Pima Air and Space Museum

Davis-Monthan Air Force Base in Tucson, Arizona, has a 2600 acre facility on-base that locals call “the Boneyard.” It contains over 4000 obsolete aircraft, lined neatly “row on row” like a military cemetery.  “The Air Force doesn’t like us calling it the Boneyard,” said our tour guide at the Pima Air and Space Museum, across the street from the base. “They want us to call it the Aerospace Maintenance and Regeneration Group.” But of course the museum doesn’t because (1) tourists are only going to hear “Aerospace Mainte…” before they tune out and (2) “Boneyard” is so much cooler.

I’d passed the museum (and the Boneyard) hundreds of times – living in Tucson as an undergrad at the University of Arizona and visiting my father, who retired there – but I went in for the first time just a couple of weeks ago.  The museum has 6 large hangers/galleries plus 80 desert acres of planes dating back to World War II.  It was the 80 acres that gave me pause.  I always seem to be in Tucson when its 100 degrees in the shade and I wasn’t willing to fry in the cause of aviation history.  This time, however, I had a temperate early March day and Mr. History Tourist urging me on.  Mr. HT wanted to see a B-17.

The larger and newer aircraft sat outside.  It turned out that the area covered by the planes wasn’t as vast as “80 acres” would imply and could easily have been walked (an option), but we opted for their shuttle tour.  The tour is about an hour long and you’d think that I’d balk at being lectured about planes for that long, but I actually loved the tour and the hour flew by.  The guide told “backstairs” stories about the planes that don’t appear on their sparsely worded exhibit labels. After the tour, we walked back to the planes that we wanted to see closer up.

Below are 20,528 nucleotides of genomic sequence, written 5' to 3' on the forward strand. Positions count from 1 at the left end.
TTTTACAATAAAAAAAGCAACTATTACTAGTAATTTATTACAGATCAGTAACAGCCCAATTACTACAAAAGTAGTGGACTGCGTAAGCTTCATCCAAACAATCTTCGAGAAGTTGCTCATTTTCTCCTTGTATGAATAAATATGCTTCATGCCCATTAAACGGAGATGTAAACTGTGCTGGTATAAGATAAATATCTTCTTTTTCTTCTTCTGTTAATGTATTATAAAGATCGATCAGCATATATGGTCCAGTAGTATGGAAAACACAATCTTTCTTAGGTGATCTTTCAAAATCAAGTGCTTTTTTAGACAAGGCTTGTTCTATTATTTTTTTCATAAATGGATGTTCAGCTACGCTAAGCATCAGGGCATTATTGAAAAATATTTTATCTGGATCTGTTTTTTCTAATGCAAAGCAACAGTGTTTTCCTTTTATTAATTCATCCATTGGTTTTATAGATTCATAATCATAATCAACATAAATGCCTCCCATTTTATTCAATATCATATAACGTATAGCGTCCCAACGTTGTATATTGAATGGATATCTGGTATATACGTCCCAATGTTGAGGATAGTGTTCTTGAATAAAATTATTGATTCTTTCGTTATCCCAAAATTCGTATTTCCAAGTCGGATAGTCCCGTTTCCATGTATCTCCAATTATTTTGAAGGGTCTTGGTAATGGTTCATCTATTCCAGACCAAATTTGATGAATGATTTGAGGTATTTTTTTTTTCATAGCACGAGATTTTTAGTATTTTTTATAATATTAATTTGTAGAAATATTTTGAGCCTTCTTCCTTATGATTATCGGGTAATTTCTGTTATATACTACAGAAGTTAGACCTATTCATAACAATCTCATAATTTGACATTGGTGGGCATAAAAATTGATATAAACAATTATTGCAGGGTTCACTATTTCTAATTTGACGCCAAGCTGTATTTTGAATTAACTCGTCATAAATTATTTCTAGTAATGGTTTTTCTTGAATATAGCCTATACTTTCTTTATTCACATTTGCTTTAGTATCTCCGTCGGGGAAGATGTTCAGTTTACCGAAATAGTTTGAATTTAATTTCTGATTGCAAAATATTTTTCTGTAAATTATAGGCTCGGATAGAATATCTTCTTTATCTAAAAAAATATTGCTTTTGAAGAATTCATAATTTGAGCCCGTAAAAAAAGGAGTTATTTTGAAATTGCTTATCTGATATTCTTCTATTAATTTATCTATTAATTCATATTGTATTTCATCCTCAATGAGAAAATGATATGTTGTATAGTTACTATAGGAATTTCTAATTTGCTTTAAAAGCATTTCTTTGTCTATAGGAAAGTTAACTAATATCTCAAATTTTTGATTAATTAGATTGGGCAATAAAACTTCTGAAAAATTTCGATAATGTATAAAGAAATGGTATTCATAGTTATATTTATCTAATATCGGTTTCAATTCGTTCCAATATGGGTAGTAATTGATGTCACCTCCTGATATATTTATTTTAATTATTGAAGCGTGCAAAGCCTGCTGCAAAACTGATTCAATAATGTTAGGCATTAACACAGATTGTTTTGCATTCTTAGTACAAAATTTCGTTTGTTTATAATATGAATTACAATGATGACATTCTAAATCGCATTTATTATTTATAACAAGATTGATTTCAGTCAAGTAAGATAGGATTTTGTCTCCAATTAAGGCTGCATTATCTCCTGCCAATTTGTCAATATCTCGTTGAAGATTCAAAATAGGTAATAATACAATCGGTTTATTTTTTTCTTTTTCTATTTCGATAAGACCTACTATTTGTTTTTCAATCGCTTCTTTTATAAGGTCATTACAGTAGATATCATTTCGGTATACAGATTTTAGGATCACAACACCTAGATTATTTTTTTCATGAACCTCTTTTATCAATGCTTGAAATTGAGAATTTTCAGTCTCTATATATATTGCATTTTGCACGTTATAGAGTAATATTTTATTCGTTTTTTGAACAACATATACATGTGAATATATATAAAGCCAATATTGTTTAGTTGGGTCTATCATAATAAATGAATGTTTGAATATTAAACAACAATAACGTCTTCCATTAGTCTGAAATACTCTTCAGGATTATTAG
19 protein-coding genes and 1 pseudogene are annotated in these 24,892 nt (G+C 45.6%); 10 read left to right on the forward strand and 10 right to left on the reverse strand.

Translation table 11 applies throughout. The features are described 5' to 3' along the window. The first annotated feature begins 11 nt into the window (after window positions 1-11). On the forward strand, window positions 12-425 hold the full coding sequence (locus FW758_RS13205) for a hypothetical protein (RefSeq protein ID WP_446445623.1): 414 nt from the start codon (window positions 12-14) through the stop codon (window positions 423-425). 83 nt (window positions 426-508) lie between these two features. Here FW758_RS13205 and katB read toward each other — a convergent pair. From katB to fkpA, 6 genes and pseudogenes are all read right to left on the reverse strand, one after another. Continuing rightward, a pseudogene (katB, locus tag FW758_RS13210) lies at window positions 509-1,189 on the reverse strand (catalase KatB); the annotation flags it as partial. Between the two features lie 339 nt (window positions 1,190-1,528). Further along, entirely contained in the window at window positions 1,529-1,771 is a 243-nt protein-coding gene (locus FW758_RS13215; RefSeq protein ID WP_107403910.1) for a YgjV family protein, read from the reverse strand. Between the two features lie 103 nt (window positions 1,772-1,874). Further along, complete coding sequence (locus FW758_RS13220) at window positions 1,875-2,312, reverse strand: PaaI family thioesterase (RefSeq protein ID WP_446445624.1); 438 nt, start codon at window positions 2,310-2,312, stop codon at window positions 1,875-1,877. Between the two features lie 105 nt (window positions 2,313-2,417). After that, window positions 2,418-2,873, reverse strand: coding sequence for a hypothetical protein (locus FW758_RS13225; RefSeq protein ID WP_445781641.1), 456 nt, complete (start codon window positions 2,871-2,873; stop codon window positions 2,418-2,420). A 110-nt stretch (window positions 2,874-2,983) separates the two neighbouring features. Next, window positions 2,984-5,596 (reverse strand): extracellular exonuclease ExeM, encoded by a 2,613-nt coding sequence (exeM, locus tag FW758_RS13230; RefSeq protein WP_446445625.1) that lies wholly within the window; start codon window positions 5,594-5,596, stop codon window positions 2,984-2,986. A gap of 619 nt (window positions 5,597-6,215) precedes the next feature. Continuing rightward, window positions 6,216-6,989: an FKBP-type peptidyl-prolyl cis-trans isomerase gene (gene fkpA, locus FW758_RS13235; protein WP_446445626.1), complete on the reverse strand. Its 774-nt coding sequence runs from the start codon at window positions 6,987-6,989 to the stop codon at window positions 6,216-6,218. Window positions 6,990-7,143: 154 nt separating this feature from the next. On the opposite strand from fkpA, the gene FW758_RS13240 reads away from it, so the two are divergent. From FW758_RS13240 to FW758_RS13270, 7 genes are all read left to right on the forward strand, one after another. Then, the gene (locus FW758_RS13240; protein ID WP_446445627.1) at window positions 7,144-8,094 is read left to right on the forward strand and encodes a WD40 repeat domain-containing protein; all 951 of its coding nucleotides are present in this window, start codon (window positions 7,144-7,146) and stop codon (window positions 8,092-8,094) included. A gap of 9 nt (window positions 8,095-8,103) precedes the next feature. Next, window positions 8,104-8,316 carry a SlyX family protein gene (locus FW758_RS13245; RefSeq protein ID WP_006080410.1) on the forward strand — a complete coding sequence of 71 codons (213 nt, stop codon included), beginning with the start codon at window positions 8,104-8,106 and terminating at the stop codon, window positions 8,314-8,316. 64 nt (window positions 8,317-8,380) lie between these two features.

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They have two planes that were used by the Kennedy and Johnson administrations as Air Force Ones.  They’re smaller than the Boeing 747s that usually carry the President and were used when there wasn’t landing space for a larger plane.  Johnson called the smaller one “Air Force One-Half.”  They’re both on loan (as many of the museum’s planes seem to be) from the Air Force Museum.  The part that broke my heart: they used to be allowed to give interior tours of the larger one but the Air Force decided that it was causing too much wear and tear and stopped it.

The hangers contained smaller and older planes. There was one hanger for WWII Pacific planes and one for WWII Europe.  My favorite story came from the Pacific:

Lt. Louis E. Curdes was flying his P-51 Mustang, Bad Angel, over Japanese-held Batan Island in 1945 when he noticed a Douglas C-47 transport with American markings heading toward Batan. As it got closer to the island, it started lowing its landing gear.  Curdes figured that it was an American plane that either had fallen into Japanese hands, or would fall into Japanese hands as soon as it landed on the island.  Either way, he couldn’t let it land, so he he shot it down.  But he shot it down carefully, first one engine then, as it began to lose altitude, the other.  It glided into the water.

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It turned out that it was still in American hands. The pilot had taken off from the Philippines, gotten lost, and was running out of fuel when he spotted the landing strip on Batan. If Curdes had not shot it down, the plane and its occupants would have been captured by the Japanese.  As it was, the 13 on board were rescued and Curdes received his Distinguished Flying Cross — the only one ever given for shooting down friendly aircraft — not long after.